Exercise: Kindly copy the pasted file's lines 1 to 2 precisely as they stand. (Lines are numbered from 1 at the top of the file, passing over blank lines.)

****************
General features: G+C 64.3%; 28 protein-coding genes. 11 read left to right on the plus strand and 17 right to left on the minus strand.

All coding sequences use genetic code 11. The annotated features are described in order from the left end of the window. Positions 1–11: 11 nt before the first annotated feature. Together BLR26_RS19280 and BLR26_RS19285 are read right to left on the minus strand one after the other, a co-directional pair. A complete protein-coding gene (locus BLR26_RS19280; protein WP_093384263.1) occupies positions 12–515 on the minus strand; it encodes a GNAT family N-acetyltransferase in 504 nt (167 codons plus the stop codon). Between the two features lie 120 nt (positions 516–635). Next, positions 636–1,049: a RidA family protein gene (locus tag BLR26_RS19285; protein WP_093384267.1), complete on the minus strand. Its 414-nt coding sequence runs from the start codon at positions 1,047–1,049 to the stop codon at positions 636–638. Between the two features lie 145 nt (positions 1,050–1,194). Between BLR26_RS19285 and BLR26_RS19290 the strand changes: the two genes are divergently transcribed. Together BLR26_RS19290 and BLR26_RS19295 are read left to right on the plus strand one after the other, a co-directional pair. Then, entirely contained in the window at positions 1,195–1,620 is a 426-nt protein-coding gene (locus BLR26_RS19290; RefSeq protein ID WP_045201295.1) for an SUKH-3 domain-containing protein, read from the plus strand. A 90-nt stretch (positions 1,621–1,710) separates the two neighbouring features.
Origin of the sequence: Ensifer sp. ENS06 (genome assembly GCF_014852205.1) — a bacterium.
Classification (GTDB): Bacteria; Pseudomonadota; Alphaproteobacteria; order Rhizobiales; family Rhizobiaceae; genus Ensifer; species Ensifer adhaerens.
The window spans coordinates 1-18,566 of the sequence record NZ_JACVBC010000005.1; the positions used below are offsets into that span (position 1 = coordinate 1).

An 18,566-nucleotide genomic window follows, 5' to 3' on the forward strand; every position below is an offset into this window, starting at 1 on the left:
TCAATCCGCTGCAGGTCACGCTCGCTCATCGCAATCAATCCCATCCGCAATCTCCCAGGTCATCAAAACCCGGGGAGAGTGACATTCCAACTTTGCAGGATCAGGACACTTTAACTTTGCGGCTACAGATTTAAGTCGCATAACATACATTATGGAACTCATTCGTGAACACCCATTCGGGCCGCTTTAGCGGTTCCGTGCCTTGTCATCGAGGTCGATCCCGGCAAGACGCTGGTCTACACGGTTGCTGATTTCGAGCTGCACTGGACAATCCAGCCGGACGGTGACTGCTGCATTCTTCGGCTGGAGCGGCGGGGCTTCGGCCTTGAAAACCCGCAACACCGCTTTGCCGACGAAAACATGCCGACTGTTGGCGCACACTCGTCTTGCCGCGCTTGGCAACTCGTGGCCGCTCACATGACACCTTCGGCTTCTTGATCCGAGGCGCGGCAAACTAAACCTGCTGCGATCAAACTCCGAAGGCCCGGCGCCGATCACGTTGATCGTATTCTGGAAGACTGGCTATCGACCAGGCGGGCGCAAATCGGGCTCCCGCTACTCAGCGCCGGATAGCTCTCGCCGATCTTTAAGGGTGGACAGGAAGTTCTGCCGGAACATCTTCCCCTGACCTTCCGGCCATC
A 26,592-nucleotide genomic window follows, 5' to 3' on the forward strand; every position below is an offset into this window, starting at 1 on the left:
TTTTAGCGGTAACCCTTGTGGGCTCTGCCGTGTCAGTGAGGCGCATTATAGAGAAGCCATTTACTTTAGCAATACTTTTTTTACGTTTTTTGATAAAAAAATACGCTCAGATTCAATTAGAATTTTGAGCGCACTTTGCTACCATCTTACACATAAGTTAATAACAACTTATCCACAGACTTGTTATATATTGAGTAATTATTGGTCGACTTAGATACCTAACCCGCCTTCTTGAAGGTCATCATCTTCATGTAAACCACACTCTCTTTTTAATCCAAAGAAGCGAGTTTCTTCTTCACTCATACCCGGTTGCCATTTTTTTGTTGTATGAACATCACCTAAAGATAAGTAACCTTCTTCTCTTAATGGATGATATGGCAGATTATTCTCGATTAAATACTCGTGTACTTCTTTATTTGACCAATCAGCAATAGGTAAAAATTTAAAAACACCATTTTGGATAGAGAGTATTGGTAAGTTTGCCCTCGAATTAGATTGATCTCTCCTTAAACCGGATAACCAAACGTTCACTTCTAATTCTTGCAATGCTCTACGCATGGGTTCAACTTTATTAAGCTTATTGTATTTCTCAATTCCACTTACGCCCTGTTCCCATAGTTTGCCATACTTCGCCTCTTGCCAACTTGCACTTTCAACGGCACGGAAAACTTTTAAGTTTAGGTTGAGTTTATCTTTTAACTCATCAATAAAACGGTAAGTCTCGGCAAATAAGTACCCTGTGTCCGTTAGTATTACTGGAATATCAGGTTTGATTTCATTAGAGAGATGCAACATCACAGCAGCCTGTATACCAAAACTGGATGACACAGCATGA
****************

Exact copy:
General features: G+C 64.3%; 28 protein-coding genes. 11 read left to right on the plus strand and 17 right to left on the minus strand.

All coding sequences use genetic code 11. The annotated features are described in order from the left end of the window. Positions 1–11: 11 nt before the first annotated feature. Together BLR26_RS19280 and BLR26_RS19285 are read right to left on the minus strand one after the other, a co-directional pair. A complete protein-coding gene (locus BLR26_RS19280; protein WP_093384263.1) occupies positions 12–515 on the minus strand; it encodes a GNAT family N-acetyltransferase in 504 nt (167 codons plus the stop codon). Between the two features lie 120 nt (positions 516–635). Next, positions 636–1,049: a RidA family protein gene (locus tag BLR26_RS19285; protein WP_093384267.1), complete on the minus strand. Its 414-nt coding sequence runs from the start codon at positions 1,047–1,049 to the stop codon at positions 636–638. Between the two features lie 145 nt (positions 1,050–1,194). Between BLR26_RS19285 and BLR26_RS19290 the strand changes: the two genes are divergently transcribed. Together BLR26_RS19290 and BLR26_RS19295 are read left to right on the plus strand one after the other, a co-directional pair. Then, entirely contained in the window at positions 1,195–1,620 is a 426-nt protein-coding gene (locus BLR26_RS19290; RefSeq protein ID WP_045201295.1) for an SUKH-3 domain-containing protein, read from the plus strand. A 90-nt stretch (positions 1,621–1,710) separates the two neighbouring features.